If we leave now, saying "well the job's done, the Taliban are gone", with the country still in shammbles and the Karzai government still relatively weak, the Taliban could very well be back in charge in a few years. then we will be right back where we started - Afghanistan will be a safe haven and breeding ground for Islamic militants of all stripes and the people will be enslaved by an autocratic theocracy.

Remember, this NATO-led, UN-santioned mission isn't huge in comparision to say Iraq. The US has less than 8000 troops on the ground in Afghanistan. Canada has (or will have) about 2300. Other NATO countries have contributed similar numbers to ours. With numbers that low, it will take longer than 4 years to complete. Now, had the Bush administration decided to fiocus on Afghanistan instead of pursuing an illegal war in Iraq, things might be different. Imagine what Afghanistan, a country that actually welcomed the Americans back in 2001, would be like today if 100 000 troops were on the ground there working on security and provincial reconstruction teams.

Stabiizing the government, rebuilding the infrastucture and capturing the old "hearts and minds" will take a longer. It the nature of the mission - we are not occupiers, but stabilizers.

As for the current situation I suspect that Annamarie is correct - the Americans being bogged down in Iraq may have emboldened the remaining Taliban. Time to recover and recoup in the hills of Pakistan may have also played a part - after a few years of laying low, they are ready to start again. We should never count out duplicity of Pakistans ISI or Saudi intelligence refunding and rearming them either - their are many elelcments in both governments that preffered the Taliban to the current, US and Western friendly government.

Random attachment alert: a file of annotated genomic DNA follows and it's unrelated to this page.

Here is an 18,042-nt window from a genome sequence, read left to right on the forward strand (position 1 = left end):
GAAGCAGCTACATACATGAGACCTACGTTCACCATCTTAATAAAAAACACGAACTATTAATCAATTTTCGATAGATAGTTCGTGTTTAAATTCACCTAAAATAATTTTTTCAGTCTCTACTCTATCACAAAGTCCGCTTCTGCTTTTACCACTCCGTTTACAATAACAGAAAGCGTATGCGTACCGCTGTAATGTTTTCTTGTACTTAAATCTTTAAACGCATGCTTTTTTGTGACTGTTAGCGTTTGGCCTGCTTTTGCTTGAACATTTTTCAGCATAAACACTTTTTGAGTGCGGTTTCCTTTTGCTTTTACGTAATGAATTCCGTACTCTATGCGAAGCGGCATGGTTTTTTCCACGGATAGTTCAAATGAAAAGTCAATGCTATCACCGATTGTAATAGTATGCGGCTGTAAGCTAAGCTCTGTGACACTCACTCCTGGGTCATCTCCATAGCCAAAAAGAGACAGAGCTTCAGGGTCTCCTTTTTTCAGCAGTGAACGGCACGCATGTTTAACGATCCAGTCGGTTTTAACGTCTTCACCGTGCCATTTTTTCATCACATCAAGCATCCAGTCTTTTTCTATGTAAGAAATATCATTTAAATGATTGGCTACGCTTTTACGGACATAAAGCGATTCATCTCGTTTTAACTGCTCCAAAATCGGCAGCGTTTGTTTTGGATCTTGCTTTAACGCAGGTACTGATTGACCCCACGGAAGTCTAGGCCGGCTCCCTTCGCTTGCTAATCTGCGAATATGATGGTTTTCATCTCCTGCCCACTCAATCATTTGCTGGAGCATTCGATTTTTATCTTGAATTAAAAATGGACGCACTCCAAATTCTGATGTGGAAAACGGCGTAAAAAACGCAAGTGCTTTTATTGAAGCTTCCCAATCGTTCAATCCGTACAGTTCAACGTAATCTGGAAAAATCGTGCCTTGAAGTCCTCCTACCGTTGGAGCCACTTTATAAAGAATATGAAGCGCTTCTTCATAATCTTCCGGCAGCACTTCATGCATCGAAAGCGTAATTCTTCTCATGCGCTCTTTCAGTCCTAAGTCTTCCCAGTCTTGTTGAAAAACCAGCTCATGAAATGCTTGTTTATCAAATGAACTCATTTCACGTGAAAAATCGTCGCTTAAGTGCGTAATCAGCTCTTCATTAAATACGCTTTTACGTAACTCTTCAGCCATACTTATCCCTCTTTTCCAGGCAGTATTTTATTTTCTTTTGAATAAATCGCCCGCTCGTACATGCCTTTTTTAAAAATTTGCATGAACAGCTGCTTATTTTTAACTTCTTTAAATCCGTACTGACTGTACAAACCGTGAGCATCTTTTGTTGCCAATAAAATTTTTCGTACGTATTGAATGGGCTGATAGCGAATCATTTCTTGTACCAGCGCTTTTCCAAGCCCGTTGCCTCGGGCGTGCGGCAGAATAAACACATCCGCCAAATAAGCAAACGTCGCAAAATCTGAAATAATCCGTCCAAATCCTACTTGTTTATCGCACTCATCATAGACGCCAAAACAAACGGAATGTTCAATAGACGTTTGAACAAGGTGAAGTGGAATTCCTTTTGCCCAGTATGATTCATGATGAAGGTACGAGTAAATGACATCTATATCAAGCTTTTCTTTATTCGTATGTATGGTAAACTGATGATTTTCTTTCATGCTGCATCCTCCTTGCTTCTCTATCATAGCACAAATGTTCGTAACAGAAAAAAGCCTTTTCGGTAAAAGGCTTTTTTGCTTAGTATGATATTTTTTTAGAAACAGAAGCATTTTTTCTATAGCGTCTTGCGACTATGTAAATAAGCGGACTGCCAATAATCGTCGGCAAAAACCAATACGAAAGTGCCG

At 10:28 AM, Blogger jacobin said...

"Stabiizing the government, rebuilding the infrastucture and capturing the old "hearts and minds" will take a longer. It the nature of the mission - we are not occupiers, but stabilizers."

those are all nice sugarcoated words, but this is afghanistan man, it's been that way for centuries, you know, maybe if the americans would have not redeployed to iraq, maybe our troops you be in a better position today! people keep forgetting that it was osama that attacked america on 9/11 not iraq, not even the taliban, sure they allowed him to stay in afghanistan, but those al queada training sites he built in afghanistan were built during the soviet invasion in the 80's which ronald reagan praised as "freedom fighters" and which america pourred billions of dollars into for training and arming those same freedom fighters that we now call terrorist.

once people start to understand history, they'll understand more that when canadians troops are being killed it's because afghanis are seeing us as being foreign occupiers (like the soviets), while canadians back home see our troops as stabilizers

 
At 10:54 AM, Blogger Mike said...

"but this is afghanistan man, it's been that way for centuries,"

Actually, before the 1978 Soviet-sponsored coup, whne the King was deposed, Afghanistan had been quite stable for quite a while.

Having read about the area I am well aware of the history. I would highly recommend "Ghost Wars" by Steve Coll, which I quoted. It won the Pulitzer Prize in 2005. It is an exceptional book.

From it you learn that indeed Osama built quite a few of his camps after he came to Afghanistan in 1996 (when he was kicked out of Sudan). I generally agree withwhat you asy about the US, but I still maintain that we are not occupiers of Afghanistan, based on the small numbers of troops any country has there. We have the fire power and the know how to make things safe, but not nescesarily to impose our will. Read the "Floppy hats vs Helmets" link above.

I look at Afghanistan as the opposite of Iraq. Afghanistan was a fractured theocratic country that harboured and spawned terrorist, specifically those that attacked the US embassies in Africa, the Cole and 9/11. With the invasion and war, it was stabilized and democratized. Still more needs to be done to ensure it does slip back to anarchy.